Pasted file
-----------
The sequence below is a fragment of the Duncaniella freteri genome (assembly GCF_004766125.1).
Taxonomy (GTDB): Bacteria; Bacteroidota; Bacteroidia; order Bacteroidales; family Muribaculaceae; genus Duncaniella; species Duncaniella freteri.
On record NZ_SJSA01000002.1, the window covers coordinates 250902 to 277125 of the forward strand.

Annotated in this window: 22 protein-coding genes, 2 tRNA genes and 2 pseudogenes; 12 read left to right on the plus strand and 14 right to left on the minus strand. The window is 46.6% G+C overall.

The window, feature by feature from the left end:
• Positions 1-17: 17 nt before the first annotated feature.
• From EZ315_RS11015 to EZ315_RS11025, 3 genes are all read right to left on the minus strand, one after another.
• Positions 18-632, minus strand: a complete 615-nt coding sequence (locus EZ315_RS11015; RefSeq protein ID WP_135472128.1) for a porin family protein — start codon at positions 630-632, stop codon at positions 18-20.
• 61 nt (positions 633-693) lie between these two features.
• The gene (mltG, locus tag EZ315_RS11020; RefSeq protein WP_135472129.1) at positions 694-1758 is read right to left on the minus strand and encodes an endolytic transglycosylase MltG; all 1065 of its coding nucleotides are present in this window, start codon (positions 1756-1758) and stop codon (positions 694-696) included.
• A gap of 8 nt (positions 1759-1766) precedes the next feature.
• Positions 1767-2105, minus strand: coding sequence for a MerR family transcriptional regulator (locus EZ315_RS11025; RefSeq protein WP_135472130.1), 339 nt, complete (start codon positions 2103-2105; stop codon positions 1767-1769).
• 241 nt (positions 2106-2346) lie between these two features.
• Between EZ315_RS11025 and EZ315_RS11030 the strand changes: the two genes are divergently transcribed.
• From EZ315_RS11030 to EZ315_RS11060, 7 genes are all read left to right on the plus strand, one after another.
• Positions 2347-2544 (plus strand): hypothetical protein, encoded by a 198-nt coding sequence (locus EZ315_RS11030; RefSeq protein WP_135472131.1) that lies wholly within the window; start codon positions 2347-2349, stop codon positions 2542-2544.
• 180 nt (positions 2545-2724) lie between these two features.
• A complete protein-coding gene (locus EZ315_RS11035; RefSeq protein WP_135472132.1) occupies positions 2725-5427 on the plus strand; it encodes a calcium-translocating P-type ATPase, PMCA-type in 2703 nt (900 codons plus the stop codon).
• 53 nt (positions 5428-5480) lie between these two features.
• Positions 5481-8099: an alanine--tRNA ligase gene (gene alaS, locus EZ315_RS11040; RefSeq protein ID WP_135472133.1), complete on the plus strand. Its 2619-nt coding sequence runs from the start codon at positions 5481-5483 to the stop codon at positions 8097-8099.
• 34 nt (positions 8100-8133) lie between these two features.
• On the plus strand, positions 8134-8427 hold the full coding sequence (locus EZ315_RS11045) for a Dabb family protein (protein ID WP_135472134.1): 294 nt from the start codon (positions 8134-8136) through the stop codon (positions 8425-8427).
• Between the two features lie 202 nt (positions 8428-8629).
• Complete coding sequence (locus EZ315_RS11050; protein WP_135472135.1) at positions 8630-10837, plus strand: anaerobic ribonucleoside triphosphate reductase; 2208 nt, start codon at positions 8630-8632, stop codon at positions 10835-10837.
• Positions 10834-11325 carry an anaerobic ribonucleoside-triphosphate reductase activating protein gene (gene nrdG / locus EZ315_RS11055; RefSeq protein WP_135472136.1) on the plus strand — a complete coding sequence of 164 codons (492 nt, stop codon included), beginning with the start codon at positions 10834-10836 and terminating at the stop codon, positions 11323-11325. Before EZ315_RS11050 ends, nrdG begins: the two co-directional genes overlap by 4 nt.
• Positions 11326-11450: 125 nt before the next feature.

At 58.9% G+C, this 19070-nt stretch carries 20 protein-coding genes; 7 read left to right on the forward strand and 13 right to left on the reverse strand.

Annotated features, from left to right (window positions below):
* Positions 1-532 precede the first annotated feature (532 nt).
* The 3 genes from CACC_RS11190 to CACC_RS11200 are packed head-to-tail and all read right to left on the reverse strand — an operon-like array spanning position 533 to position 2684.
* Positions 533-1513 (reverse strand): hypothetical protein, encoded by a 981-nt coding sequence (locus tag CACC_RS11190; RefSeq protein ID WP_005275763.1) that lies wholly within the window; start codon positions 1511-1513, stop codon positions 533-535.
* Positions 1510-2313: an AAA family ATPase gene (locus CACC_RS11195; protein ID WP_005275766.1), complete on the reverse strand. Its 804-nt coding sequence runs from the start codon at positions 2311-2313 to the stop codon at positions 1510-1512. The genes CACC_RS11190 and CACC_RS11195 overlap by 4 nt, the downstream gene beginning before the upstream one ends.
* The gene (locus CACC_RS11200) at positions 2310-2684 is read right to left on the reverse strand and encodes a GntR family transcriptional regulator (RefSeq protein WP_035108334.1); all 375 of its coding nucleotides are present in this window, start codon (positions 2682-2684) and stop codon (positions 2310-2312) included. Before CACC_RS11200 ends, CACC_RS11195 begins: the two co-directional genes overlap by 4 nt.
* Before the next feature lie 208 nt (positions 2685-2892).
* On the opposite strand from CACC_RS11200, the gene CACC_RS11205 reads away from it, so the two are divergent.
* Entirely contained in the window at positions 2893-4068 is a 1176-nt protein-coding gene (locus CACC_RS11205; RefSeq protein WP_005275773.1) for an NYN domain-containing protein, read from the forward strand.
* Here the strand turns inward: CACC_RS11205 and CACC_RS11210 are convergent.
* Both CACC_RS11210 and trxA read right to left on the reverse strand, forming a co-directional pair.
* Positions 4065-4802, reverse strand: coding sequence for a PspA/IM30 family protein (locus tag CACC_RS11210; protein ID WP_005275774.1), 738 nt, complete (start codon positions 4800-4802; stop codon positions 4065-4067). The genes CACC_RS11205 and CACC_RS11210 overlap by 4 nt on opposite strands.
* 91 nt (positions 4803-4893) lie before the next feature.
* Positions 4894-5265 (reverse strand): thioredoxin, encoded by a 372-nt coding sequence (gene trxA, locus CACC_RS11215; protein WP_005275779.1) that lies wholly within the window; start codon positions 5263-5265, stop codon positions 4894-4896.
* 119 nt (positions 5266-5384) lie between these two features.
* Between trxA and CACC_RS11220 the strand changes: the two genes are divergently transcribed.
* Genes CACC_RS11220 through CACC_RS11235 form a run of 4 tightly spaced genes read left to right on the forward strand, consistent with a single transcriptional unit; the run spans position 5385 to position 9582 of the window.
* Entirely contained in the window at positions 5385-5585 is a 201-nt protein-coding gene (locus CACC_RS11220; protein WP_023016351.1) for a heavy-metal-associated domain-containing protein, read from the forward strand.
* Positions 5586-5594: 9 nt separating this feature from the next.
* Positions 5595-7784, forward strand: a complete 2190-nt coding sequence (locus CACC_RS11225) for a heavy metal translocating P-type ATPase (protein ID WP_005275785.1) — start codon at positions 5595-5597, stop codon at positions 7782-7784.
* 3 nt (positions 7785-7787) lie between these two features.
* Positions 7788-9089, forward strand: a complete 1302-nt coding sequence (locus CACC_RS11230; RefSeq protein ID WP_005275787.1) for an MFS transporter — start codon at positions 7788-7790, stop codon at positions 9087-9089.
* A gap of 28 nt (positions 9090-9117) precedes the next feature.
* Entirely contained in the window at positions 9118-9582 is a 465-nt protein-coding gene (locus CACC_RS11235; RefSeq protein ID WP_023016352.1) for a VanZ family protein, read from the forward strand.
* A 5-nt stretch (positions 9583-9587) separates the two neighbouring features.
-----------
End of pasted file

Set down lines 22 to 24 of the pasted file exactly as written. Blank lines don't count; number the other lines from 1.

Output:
• On the plus strand, positions 8134-8427 hold the full coding sequence (locus EZ315_RS11045) for a Dabb family protein (protein ID WP_135472134.1): 294 nt from the start codon (positions 8134-8136) through the stop codon (positions 8425-8427).
• Between the two features lie 202 nt (positions 8428-8629).
• Complete coding sequence (locus EZ315_RS11050; protein WP_135472135.1) at positions 8630-10837, plus strand: anaerobic ribonucleoside triphosphate reductase; 2208 nt, start codon at positions 8630-8632, stop codon at positions 10835-10837.